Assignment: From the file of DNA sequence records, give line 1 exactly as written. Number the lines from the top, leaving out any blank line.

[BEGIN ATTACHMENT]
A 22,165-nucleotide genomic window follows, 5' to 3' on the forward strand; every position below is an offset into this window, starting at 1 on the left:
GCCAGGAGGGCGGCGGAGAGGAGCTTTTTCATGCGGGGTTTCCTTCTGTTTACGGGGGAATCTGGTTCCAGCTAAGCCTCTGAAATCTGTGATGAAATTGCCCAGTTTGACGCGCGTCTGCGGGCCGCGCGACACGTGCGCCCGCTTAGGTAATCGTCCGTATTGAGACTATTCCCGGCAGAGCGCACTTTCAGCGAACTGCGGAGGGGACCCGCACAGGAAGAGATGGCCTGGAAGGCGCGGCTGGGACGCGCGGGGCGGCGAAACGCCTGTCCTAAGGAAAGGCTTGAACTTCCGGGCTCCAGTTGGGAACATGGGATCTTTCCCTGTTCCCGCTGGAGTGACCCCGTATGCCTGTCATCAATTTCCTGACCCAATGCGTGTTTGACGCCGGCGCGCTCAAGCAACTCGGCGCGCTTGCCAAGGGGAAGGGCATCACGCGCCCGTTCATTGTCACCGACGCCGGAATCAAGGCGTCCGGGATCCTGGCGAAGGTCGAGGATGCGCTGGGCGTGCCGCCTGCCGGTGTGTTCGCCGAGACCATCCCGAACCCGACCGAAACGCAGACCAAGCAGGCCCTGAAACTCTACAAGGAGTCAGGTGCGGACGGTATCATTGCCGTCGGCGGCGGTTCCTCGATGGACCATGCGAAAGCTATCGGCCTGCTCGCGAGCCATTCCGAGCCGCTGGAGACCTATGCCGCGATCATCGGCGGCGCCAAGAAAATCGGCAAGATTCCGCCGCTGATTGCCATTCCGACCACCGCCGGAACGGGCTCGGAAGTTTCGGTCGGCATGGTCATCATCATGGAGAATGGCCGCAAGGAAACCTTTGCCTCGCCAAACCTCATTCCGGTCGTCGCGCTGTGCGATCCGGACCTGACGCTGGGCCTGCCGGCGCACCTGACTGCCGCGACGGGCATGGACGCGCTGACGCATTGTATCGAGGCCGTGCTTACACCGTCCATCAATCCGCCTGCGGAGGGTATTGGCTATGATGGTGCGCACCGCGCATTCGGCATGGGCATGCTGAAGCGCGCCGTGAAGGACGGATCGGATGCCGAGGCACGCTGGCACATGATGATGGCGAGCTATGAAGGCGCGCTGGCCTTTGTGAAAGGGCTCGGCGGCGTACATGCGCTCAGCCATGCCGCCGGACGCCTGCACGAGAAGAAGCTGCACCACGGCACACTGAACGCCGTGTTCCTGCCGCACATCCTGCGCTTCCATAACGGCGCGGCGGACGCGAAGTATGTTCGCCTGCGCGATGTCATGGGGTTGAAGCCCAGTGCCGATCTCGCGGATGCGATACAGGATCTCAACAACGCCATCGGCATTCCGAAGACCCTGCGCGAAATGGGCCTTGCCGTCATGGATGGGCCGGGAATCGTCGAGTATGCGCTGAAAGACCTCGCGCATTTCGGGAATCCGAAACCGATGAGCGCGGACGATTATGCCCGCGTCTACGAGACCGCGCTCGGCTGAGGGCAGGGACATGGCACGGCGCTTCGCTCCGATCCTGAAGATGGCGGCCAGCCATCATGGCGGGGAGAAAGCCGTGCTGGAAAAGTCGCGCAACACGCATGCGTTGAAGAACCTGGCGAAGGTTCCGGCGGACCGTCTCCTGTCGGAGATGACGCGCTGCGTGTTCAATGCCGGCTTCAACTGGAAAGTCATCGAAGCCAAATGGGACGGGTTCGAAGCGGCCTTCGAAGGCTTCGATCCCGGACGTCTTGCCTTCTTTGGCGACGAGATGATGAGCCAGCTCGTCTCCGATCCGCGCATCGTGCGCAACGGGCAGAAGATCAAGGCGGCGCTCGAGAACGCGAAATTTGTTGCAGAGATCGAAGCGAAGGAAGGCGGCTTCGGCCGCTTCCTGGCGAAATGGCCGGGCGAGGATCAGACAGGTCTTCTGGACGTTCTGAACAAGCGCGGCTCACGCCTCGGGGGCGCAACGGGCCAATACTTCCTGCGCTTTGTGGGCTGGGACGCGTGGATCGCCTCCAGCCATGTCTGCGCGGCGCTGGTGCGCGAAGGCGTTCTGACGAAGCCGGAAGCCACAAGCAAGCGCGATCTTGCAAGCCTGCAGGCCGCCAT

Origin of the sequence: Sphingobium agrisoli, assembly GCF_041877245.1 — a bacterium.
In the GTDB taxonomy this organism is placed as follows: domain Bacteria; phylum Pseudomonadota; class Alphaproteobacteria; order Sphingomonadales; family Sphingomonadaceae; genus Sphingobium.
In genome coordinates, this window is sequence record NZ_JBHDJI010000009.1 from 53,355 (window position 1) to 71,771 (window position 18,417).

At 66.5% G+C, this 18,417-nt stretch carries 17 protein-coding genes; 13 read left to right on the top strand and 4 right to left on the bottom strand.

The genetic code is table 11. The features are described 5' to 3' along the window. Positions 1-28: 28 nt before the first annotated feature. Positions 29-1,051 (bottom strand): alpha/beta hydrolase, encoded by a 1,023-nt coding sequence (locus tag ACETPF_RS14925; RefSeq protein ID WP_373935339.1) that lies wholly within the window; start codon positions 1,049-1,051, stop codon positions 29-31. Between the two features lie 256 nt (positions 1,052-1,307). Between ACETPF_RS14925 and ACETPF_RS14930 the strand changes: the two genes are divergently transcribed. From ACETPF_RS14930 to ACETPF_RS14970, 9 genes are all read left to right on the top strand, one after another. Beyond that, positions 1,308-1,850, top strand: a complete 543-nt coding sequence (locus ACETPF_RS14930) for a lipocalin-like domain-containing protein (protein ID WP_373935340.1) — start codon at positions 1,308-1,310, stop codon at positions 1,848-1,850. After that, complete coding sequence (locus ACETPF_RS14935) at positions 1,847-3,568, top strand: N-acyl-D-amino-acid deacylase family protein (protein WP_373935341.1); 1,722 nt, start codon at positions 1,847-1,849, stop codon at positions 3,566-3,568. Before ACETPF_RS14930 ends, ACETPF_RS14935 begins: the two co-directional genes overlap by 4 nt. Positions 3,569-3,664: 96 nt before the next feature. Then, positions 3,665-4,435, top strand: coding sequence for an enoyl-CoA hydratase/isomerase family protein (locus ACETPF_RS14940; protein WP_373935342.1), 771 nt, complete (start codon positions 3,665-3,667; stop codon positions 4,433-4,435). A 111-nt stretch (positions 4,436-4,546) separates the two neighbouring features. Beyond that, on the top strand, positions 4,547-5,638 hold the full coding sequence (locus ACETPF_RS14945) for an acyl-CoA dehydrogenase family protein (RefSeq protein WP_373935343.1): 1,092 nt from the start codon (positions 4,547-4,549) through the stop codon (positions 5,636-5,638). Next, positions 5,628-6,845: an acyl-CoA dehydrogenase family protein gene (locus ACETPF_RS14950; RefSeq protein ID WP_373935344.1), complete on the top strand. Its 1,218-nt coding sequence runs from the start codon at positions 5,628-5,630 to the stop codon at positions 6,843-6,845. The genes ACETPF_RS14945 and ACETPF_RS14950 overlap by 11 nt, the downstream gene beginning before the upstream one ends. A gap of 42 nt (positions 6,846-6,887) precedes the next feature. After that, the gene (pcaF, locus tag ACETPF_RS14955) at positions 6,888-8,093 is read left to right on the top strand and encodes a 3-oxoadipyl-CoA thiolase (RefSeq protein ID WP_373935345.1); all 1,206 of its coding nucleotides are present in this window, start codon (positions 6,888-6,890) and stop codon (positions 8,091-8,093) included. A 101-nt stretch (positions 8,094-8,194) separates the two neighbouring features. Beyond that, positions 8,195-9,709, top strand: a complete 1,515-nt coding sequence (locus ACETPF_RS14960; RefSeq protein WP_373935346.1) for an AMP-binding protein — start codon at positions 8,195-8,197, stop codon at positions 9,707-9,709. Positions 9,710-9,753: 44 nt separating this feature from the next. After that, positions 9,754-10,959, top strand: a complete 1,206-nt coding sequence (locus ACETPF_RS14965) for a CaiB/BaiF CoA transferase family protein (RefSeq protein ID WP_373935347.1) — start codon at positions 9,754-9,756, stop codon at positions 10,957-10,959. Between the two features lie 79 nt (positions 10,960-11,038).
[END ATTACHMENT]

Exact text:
A 22,165-nucleotide genomic window follows, 5' to 3' on the forward strand; every position below is an offset into this window, starting at 1 on the left: